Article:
Brett Gardner had a decent season in left, but this is an area where they could absolutely use an upgrade. Enter, Carl Crawford.

At the plate, Crawford is exponentially more productive than Gardner. In 2010, his average was 30 points higher, and he racked up 52 more hits, 14 more home runs, and 43 more RBI than did Gardner.

Just imagine Crawford at the plate in pinstripes, batting behind, say, Derek Jeter (who I am confident the Yankees will re-sign). Yankee Stadium is a home run paradise for left-handed hitters, which should inflate Crawford’s home run total, and Jeter will give Crawford many more RBI opportunities than Jason Bartlett, Tampa’s leadoff hitter. As for those at-bats where Crawford doesn’t go yard, his base-running ability will be another huge boost for the Yankees, who have hitters like Mark Teixeira, Nick Swisher, Alex Rodriguez, or Robinson Cano to move him around the bases.

The best lineup in baseball just got better. Oh yeah, did I mention that Crawford provides an upgrade in the field as well?

Gardner may have only committed one error in the field for the Yankees last season, but Crawford’s speed, range, and athleticism make him a much better defensive left fielder, especially when paired with Curtis Granderson in center field.

Crawford, who is in line for his first career Gold Glove award this season, led all left fielders with a range factor of 2.24, and his 306 put-outs were second only to Juan Pierre (307) of the Chicago White Sox.

The addition of Carl Crawford to the New York Yankees further solidifies their positioning as the best lineup in baseball, and elevates their outfield into the ranks of being the best defensive trio in the league.

Any way you look at it, Carl Crawford IMPROVES the Yankees, while Cliff Lee only COMPLEMENTS them.

If Hal Steinbrenner signs only one free agent this off-season, it had better be Carl Crawford!

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The 2010 NBA Under The Radar Pick Up Debate… Bell Joins Jazz Ensemble

July 21, 2010

Read the opposing arguments from Loyal Homer and Sports Geek.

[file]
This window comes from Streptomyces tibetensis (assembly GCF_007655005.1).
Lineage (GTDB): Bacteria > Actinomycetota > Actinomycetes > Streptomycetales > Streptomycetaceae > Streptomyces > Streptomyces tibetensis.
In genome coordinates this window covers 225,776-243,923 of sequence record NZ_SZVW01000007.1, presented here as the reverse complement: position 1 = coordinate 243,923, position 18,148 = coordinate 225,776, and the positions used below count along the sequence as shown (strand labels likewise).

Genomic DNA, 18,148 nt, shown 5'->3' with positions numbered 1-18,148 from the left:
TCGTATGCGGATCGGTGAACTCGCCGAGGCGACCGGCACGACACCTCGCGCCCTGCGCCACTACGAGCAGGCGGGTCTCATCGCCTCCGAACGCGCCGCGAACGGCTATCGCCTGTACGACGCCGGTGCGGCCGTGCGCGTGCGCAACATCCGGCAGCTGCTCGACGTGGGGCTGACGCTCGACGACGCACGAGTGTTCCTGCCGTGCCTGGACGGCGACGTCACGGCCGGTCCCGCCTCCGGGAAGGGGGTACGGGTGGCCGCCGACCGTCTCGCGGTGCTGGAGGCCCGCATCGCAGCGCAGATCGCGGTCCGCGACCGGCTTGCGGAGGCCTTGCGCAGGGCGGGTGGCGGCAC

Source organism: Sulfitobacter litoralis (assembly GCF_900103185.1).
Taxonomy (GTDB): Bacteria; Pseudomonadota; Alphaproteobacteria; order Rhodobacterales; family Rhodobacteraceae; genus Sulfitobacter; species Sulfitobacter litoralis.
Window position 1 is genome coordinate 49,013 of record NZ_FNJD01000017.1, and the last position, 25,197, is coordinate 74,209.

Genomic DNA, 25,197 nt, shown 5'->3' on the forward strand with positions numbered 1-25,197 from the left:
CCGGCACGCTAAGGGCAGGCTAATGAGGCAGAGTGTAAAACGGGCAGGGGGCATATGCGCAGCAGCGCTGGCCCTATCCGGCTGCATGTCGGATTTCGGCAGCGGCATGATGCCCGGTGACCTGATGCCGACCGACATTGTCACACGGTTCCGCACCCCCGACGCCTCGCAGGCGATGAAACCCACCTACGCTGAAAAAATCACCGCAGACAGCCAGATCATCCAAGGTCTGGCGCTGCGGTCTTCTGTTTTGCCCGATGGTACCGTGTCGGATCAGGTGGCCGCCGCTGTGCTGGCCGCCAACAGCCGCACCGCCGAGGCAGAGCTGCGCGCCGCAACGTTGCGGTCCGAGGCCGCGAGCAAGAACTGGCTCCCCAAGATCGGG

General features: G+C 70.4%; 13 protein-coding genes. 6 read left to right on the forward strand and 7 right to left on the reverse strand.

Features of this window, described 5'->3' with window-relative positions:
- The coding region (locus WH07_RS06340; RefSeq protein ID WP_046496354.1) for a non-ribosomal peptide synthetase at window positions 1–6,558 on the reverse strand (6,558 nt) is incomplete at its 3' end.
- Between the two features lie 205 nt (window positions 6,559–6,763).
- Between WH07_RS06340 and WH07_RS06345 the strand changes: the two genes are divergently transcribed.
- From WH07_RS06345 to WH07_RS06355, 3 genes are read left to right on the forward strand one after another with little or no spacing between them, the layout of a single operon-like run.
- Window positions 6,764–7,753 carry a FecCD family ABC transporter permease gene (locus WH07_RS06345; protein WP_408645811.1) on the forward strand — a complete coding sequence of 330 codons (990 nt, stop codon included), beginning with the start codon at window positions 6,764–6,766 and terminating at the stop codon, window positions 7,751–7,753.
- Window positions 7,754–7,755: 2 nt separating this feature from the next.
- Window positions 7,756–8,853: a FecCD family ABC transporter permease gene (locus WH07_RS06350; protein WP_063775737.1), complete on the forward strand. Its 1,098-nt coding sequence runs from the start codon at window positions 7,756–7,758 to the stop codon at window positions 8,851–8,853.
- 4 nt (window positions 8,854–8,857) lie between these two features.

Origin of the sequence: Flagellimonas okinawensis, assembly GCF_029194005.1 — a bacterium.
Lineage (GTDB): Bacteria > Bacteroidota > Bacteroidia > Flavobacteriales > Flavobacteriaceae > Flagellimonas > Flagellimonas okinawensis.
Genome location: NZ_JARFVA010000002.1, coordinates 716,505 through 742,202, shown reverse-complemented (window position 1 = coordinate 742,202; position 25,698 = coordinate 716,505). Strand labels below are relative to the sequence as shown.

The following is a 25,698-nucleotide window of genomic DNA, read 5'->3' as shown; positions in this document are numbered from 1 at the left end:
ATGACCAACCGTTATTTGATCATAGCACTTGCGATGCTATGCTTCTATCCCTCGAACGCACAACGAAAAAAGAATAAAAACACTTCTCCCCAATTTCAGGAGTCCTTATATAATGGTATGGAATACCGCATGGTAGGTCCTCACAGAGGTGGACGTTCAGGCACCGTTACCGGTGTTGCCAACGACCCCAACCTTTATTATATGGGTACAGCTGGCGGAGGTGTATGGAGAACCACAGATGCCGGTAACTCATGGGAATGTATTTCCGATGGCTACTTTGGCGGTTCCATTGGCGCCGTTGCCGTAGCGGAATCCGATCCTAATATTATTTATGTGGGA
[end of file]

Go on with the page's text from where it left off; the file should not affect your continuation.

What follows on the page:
The Utah Jazz took an early hit when the 2010 free agency period kicked off, immediately losing Kyle Korver and Carlos Boozer.

After reaching the playoffs in each of the last four seasons, the losses of both Korver and Boozer to the Bulls presented a sudden and serious obstacle to the team’s chances of stretching that run into a fifth season.

In response to the loss of Boozer, the Jazz landed Al Jefferson, who brings him with the potential for even greater production that Boozer had while at a much cheaper price. But it is the new shooting guard who will have the most valuable impact on the Jazz roster – Raja Bell.

Already once a fan favorite in Salt Lake City, this signing serves as a bit of a homecoming for Bell who previously found success in Utah under head coach Jerry Sloan. The experience that Bell already has in playing for Sloan, combined with the support he will undoubtedly receive from the fans upon his return, should make for a very smooth transition as Bell returns to the Jazz once more.

But sentimentality is not the reason this is such a solid pickup for Utah.

What really makes this the prize under the radar pickup is the combination of solid offensive and defensive perimeter play that Bell brings with his game.

It was his defensive prowess that made Bell a standout during his first Utah Jazz campaign (as well as elsewhere around the league). A two-time winner of the NBA’s All Defensive honors (in 2007 and 2008), Bell has a very quick and aggressive style in moving to the ball, and he is able to apply constant pressure to opposing shooters on the outside. It is precisely that perimeter defense which will be invaluable to the Jazz, who ranked 16th in the league last season in allowing three-pointers.

As for his offensive credentials, Bell may not have earned All NBA honors but he IS one of the top three-point shooters in the league. Just four seasons ago Bell led the league in three-pointers made with 205 while he was playing with the Phoenix Suns. And, his CAREER three-point shooting percentage of .412 ranks as the 11th best mark ALL TIME.

The only knock against Bell is the fact that he basically missed the entire 2009-2010 season because of a wrist injury. Bell is confident that he has fully recovered from that injury, though, and will in all likelihood prove to be a solid upgrade on both sides of the ball from what Kyle Korver offered the Jazz last season.

Bell is one of the league’s all-time best from beyond the three-point arc, he plays some of the best defense in the league, and he is returning to a team and coach that he previously found success with, in front of fans who are ecstatic to see him back on their side of the ball.

That sounds like a successful, low-profile signing to me!